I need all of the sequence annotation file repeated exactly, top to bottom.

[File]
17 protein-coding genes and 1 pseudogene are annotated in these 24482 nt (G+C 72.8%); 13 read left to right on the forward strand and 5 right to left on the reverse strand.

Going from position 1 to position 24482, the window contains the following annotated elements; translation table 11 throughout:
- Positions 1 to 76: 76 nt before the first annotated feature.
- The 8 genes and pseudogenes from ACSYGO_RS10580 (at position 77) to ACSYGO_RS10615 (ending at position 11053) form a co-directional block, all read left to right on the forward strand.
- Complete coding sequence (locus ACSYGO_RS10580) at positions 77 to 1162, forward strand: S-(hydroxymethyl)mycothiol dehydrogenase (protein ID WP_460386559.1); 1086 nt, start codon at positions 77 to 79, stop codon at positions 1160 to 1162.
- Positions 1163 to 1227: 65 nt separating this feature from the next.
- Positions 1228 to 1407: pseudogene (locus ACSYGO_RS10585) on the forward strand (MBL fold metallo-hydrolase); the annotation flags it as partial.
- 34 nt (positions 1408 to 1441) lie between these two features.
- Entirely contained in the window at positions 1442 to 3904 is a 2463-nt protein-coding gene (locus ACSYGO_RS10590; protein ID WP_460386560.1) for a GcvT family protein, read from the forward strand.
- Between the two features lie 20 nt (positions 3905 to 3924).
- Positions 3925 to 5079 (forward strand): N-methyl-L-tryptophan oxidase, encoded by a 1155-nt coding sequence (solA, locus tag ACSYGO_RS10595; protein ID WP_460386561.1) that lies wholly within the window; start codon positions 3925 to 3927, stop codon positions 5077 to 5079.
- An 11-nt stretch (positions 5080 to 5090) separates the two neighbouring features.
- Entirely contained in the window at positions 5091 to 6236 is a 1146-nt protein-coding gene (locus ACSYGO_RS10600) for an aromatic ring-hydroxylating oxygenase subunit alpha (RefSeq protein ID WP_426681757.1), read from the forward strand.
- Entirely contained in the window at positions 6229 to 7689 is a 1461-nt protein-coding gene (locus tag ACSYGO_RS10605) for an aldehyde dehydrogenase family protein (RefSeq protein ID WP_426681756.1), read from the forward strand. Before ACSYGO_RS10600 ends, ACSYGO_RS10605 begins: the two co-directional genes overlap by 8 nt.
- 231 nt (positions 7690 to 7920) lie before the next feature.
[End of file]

17 protein-coding genes and 1 pseudogene are annotated in these 24482 nt (G+C 72.8%); 13 read left to right on the forward strand and 5 right to left on the reverse strand.

Going from position 1 to position 24482, the window contains the following annotated elements; translation table 11 throughout:
- Positions 1 to 76: 76 nt before the first annotated feature.
- The 8 genes and pseudogenes from ACSYGO_RS10580 (at position 77) to ACSYGO_RS10615 (ending at position 11053) form a co-directional block, all read left to right on the forward strand.
- Complete coding sequence (locus ACSYGO_RS10580) at positions 77 to 1162, forward strand: S-(hydroxymethyl)mycothiol dehydrogenase (protein ID WP_460386559.1); 1086 nt, start codon at positions 77 to 79, stop codon at positions 1160 to 1162.
- Positions 1163 to 1227: 65 nt separating this feature from the next.
- Positions 1228 to 1407: pseudogene (locus ACSYGO_RS10585) on the forward strand (MBL fold metallo-hydrolase); the annotation flags it as partial.
- 34 nt (positions 1408 to 1441) lie between these two features.
- Entirely contained in the window at positions 1442 to 3904 is a 2463-nt protein-coding gene (locus ACSYGO_RS10590; protein ID WP_460386560.1) for a GcvT family protein, read from the forward strand.
- Between the two features lie 20 nt (positions 3905 to 3924).
- Positions 3925 to 5079 (forward strand): N-methyl-L-tryptophan oxidase, encoded by a 1155-nt coding sequence (solA, locus tag ACSYGO_RS10595; protein ID WP_460386561.1) that lies wholly within the window; start codon positions 3925 to 3927, stop codon positions 5077 to 5079.
- An 11-nt stretch (positions 5080 to 5090) separates the two neighbouring features.
- Entirely contained in the window at positions 5091 to 6236 is a 1146-nt protein-coding gene (locus ACSYGO_RS10600) for an aromatic ring-hydroxylating oxygenase subunit alpha (RefSeq protein ID WP_426681757.1), read from the forward strand.
- Entirely contained in the window at positions 6229 to 7689 is a 1461-nt protein-coding gene (locus tag ACSYGO_RS10605) for an aldehyde dehydrogenase family protein (RefSeq protein ID WP_426681756.1), read from the forward strand. Before ACSYGO_RS10600 ends, ACSYGO_RS10605 begins: the two co-directional genes overlap by 8 nt.
- 231 nt (positions 7690 to 7920) lie before the next feature.